Offshore Renewables

Real depth in offshore capabilities

Offshore renewables is a sector highlighted for huge growth with more than £100bn of renewable energy investment planned in the UK.

It is anticipated that 800 new wind turbines will be erected in the UK by 2020 – that’s half of Europe’s total – and North East England is the ideal investment location from which to exploit these opportunities.

Our region has superb road and rail infrastructure links and logistics solutions at the Port of Tyne, Port of Sunderland and Port of Blyth.

140km out to sea, is the location for one of the UK’s biggest planned offshore wind farms at Dogger Bank.

Our development sites are next to deep water suitable for the full range of offshore wind requirements – the manufacture of foundations, jackets, cables, sub-stations and siting of operation and maintenance facilities.

The A&P Tyne Shipyard has the largest commercial dry dock on England’s east coast, with two deep water berths and modern fabrication facilities complete with a panel line, rolling, plasma and gas burning machines.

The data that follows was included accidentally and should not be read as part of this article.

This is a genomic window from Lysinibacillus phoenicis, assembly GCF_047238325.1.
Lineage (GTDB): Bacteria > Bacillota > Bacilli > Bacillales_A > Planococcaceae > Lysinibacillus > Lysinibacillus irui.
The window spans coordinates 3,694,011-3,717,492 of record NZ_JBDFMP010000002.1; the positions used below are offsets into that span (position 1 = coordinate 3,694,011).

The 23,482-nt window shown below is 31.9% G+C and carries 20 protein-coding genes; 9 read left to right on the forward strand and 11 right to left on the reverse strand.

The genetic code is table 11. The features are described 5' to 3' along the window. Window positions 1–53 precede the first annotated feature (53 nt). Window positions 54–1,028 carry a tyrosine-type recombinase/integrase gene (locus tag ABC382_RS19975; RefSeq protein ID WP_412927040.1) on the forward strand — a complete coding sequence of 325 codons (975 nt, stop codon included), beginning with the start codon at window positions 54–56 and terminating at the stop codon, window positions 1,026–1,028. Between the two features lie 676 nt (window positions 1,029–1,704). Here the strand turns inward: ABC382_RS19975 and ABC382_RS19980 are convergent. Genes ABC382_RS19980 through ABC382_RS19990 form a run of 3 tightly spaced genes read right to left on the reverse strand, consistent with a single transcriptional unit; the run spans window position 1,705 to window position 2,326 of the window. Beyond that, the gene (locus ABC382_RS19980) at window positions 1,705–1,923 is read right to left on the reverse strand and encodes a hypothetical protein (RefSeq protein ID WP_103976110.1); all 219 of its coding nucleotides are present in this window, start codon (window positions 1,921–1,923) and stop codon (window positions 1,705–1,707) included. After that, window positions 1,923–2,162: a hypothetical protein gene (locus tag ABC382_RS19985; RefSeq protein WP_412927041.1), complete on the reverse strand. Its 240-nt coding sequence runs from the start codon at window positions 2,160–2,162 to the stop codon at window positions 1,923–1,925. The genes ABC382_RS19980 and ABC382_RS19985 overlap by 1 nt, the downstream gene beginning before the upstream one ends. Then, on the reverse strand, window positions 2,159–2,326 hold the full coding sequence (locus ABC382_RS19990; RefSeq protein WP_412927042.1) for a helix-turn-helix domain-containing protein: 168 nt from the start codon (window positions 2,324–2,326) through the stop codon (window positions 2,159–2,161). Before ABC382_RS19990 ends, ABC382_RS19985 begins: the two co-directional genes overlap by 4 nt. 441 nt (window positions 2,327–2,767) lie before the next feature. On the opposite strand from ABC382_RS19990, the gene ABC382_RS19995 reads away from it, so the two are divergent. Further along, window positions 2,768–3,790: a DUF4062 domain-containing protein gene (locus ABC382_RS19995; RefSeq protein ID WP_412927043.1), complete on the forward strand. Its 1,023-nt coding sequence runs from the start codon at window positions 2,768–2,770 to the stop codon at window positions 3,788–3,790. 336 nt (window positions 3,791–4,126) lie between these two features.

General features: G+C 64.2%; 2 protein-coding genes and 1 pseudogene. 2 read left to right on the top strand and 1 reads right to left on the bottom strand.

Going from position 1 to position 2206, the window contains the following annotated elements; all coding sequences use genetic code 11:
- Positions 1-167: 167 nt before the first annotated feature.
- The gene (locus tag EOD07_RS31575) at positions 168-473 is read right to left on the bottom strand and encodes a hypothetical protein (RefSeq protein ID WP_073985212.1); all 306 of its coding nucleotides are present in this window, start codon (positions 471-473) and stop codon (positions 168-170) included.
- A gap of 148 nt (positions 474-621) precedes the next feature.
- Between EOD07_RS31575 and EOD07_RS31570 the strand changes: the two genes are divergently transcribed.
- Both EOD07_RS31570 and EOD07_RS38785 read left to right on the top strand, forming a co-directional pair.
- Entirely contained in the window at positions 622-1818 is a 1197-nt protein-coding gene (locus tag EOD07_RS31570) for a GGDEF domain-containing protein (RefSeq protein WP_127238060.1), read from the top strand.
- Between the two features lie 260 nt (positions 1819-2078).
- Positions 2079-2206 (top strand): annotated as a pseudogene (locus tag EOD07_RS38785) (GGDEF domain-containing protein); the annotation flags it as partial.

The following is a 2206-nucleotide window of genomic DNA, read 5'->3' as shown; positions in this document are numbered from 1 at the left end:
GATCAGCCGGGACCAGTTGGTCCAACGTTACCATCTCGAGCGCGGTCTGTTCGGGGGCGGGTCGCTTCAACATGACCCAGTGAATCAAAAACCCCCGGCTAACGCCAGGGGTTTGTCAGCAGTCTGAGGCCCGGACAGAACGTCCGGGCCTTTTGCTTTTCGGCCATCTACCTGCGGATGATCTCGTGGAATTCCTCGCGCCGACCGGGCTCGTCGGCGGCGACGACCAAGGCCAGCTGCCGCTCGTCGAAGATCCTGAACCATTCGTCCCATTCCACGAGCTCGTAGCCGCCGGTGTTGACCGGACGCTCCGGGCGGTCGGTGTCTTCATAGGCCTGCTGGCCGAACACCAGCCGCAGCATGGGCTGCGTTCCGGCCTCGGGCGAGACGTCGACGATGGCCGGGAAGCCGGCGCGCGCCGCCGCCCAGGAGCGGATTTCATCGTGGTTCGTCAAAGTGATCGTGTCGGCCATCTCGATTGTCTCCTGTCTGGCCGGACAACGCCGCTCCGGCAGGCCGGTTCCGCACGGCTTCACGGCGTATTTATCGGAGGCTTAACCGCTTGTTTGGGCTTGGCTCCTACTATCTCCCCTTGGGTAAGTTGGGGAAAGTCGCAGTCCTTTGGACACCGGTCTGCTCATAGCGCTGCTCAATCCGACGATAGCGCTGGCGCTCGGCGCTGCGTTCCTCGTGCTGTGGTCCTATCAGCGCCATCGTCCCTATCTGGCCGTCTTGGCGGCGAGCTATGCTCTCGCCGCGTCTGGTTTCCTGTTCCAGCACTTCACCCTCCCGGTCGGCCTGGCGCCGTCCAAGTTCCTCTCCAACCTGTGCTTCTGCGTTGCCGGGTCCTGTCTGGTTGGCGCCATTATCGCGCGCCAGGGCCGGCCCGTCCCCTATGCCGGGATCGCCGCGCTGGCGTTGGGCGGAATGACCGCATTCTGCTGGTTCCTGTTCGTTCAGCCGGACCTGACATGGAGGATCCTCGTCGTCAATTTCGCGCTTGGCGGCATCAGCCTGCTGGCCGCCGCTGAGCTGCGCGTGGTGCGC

National Renewable Energy Centre, Blyth, Northumberland

The Port of Blyth is a maximum of one day’s drive from all mainland destinations and is a strategic hub for many shipping firms looking to serve Northern England and Scotland.

It’s also home to the first offshore wind farm in the UK and the National Offshore Renewable Energy Centre Catapult research facility, is the UK’s flagship test facility for advancing the development of wind, wave and tidal power. The Port has four key existing property sites (Battleship Wharf, South Harbour, SUF Terminal, and Bates & Wimbourne Quay) plus three development sites (two with enterprise zone status).

Labour costs in our region are low and staff are loyal. It costs 25% less to employ an engineer in North East England compared to London, over 35% less than leading European cities and nearly 15% less than in Aberdeen.

And Northumberland College is training tomorrow’s workforce in offshore renewable skills at its Wind Turbine Technical Training Centre at the Port of Blyth. The centre provides access to a 27m high climbing tower for ‘working at height’, training technicians in servicing and maintaining wind turbines.

 

Six reasons why...